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Biosci Rep. 2016 Feb 2;36(2). pii: e00311. doi: 10.1042/BSR20150154.

Acetylcholinesterase immobilization and characterization, and comparison of the activity of the porous silicon-immobilized enzyme with its free counterpart.

Author information

1
Department of Chemistry, Kongju National University, Gongju, Chungnam 314-701, Republic of Korea.
2
Department of Biology, Kongju National University, Gongju, Chungnam 314-701, Republic of Korea Department of Biochemistry and Biotechnology, the Islamia University of Bahawalpur, Pakistan.
3
Department of Biology, Kongju National University, Gongju, Chungnam 314-701, Republic of Korea.
4
Department of Chemistry, Kongju National University, Gongju, Chungnam 314-701, Republic of Korea khlee@kongju.ac.kr.

Abstract

A successful prescription is presented for acetylcholinesterase physically adsorbed on to a mesoporous silicon surface, with a promising hydrolytic response towards acetylthiocholine iodide. The catalytic behaviour of the immobilized enzyme was assessed by spectrophotometric bioassay using neostigmine methyl sulfate as a standard acetycholinesterase inhibitor. The surface modification was studied through field emission SEM, Fourier transform IR spectroscopy, energy-dispersive X-ray spectroscopy, cathode luminescence and X-ray photoelectron spectroscopy analysis, photoluminescence measurement and spectrophotometric bioassay. The porous silicon-immobilized enzyme not only yielded greater enzyme stability, but also significantly improved the native photoluminescence at room temperature of the bare porous silicon architecture. The results indicated the promising catalytic behaviour of immobilized enzyme compared with that of its free counterpart, with a greater stability, and that it aided reusability and easy separation from the reaction mixture. The porous silicon-immobilized enzyme was found to retain 50% of its activity, promising thermal stability up to 90°C, reusability for up to three cycles, pH stability over a broad pH of 4-9 and a shelf-life of 44 days, with an optimal hydrolytic response towards acetylthiocholine iodide at variable drug concentrations. On the basis of these findings, it was believed that the porous silicon-immobilized enzyme could be exploited as a reusable biocatalyst and for screening of acetylcholinesterase inhibitors from crude plant extracts and synthesized organic compounds. Moreover, the immobilized enzyme could offer a great deal as a viable biocatalyst in bioprocessing for the chemical and pharmaceutical industries, and bioremediation to enhance productivity and robustness.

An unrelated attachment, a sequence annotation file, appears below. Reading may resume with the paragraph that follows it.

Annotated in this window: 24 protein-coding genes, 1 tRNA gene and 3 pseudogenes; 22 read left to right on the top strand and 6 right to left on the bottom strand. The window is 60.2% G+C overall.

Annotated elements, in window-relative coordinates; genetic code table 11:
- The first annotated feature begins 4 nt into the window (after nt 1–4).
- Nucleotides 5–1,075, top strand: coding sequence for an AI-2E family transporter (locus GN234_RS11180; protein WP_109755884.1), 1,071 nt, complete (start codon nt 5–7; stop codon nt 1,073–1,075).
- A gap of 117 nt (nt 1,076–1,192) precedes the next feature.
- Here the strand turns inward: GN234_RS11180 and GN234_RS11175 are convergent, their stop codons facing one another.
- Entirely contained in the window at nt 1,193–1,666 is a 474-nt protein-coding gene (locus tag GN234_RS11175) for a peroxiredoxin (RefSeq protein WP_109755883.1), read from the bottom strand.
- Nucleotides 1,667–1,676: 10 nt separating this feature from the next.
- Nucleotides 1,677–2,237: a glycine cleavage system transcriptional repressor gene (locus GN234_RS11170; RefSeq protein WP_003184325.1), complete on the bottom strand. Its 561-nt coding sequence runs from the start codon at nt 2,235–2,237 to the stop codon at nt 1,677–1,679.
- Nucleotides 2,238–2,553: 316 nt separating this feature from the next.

KEYWORDS:

acetylcholinesterase; biocatalyst; hydrolysis; immobilization; mesoporous; physical adsorption

PMID:
26839417
PMCID:
PMC4793299
DOI:
10.1042/BSR20150154
[Indexed for MEDLINE]
Free PMC Article

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